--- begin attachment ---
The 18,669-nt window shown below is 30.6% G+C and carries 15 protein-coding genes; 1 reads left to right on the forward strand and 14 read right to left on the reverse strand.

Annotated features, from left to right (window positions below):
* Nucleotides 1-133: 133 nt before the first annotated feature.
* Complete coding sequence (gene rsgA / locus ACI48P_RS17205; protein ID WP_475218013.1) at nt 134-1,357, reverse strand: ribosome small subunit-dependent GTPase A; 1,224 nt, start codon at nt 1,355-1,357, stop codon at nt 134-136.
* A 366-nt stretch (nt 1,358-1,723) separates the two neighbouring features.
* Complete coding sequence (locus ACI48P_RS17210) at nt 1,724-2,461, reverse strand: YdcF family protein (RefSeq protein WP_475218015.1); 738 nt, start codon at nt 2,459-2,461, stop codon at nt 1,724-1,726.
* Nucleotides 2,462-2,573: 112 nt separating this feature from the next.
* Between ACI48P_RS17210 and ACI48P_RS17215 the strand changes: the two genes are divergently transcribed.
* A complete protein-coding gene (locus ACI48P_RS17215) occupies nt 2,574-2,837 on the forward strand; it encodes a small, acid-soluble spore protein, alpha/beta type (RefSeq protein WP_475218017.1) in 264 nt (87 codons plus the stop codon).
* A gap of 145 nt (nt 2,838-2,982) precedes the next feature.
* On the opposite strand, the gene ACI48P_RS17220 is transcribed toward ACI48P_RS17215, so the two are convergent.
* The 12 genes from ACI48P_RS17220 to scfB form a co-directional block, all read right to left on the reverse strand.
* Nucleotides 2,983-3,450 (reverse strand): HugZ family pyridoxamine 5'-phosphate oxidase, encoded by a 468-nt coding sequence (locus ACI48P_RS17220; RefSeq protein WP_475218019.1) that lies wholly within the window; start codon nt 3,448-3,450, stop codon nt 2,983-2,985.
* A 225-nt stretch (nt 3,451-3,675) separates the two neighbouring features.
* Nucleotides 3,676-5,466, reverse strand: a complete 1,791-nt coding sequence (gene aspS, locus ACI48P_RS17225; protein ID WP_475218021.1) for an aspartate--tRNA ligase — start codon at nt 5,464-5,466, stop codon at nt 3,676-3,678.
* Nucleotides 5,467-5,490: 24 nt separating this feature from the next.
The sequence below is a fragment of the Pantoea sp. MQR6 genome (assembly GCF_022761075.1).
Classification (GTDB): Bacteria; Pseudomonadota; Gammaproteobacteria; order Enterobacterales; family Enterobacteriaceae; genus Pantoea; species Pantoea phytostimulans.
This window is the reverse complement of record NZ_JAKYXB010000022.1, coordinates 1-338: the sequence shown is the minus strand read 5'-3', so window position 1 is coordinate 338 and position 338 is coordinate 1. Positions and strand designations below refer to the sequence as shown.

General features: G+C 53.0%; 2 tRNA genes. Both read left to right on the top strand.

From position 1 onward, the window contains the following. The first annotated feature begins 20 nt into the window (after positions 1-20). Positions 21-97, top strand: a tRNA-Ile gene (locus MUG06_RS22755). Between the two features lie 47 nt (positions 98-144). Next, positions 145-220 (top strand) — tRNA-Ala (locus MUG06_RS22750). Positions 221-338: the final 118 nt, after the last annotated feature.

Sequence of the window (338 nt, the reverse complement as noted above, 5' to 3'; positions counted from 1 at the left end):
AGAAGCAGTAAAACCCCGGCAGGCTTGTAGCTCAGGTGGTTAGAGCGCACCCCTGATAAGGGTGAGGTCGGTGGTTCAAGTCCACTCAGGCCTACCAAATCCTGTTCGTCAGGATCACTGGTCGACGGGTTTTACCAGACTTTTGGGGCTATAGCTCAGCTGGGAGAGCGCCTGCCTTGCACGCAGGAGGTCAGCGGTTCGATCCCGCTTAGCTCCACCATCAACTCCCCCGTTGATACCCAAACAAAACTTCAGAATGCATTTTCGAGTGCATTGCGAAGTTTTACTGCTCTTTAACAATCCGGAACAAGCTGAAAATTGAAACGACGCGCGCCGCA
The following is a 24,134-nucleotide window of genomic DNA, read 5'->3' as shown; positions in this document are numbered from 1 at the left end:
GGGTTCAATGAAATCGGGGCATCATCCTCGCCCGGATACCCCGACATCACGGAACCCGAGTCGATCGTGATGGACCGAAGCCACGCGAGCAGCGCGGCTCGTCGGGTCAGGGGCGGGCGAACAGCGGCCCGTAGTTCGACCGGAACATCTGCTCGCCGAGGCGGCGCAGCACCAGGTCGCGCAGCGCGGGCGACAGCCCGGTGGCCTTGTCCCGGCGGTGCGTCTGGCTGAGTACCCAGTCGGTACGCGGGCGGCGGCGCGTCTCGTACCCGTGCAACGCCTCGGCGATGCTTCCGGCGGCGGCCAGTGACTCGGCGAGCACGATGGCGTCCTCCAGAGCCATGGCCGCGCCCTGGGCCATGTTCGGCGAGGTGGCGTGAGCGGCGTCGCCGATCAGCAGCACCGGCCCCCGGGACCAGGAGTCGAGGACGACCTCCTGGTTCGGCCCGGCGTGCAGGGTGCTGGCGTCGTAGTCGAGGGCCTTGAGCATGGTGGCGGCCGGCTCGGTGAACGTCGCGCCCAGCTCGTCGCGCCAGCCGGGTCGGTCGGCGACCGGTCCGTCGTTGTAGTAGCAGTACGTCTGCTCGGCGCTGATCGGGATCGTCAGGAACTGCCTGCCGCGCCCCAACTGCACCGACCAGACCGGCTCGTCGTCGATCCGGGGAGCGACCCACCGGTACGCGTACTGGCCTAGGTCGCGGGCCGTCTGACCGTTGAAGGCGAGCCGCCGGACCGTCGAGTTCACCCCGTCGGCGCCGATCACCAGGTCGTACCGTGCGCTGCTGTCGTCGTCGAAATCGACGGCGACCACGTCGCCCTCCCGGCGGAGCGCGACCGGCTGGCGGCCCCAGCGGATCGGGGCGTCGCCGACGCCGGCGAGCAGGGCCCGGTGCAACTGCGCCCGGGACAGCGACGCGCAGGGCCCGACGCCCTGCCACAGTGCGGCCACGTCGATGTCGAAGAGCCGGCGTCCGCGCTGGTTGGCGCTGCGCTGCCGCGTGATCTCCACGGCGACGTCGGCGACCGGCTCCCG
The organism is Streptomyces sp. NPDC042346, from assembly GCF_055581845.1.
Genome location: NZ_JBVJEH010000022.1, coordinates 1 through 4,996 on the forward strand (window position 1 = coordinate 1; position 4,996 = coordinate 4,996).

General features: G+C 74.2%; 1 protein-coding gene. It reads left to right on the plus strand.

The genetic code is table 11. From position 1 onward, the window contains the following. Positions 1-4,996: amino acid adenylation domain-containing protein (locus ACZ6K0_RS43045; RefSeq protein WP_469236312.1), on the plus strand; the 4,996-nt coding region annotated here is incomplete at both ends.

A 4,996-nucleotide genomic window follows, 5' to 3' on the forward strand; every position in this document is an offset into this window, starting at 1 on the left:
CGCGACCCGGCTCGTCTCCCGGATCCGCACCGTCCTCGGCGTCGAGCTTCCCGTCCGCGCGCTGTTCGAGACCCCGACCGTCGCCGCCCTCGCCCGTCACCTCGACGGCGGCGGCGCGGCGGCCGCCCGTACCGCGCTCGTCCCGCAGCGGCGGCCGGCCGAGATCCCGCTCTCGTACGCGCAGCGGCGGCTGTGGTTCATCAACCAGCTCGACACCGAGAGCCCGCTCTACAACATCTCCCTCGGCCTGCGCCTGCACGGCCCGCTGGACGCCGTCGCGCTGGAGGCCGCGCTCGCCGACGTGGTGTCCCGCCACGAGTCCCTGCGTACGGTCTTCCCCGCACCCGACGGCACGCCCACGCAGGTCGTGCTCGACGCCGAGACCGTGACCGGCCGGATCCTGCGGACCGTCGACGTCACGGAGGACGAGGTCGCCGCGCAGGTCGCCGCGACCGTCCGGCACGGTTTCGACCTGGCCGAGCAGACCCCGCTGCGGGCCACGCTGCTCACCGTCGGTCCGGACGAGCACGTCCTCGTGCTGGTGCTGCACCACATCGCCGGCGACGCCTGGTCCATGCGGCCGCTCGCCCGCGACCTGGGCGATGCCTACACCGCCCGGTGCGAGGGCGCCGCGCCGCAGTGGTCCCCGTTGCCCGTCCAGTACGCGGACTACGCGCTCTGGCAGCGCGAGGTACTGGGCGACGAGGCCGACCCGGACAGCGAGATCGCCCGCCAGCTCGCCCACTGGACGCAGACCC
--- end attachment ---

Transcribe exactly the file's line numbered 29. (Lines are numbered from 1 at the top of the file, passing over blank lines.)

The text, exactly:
The genetic code is table 11. From position 1 onward, the window contains the following. Positions 1-4,996: amino acid adenylation domain-containing protein (locus ACZ6K0_RS43045; RefSeq protein WP_469236312.1), on the plus strand; the 4,996-nt coding region annotated here is incomplete at both ends.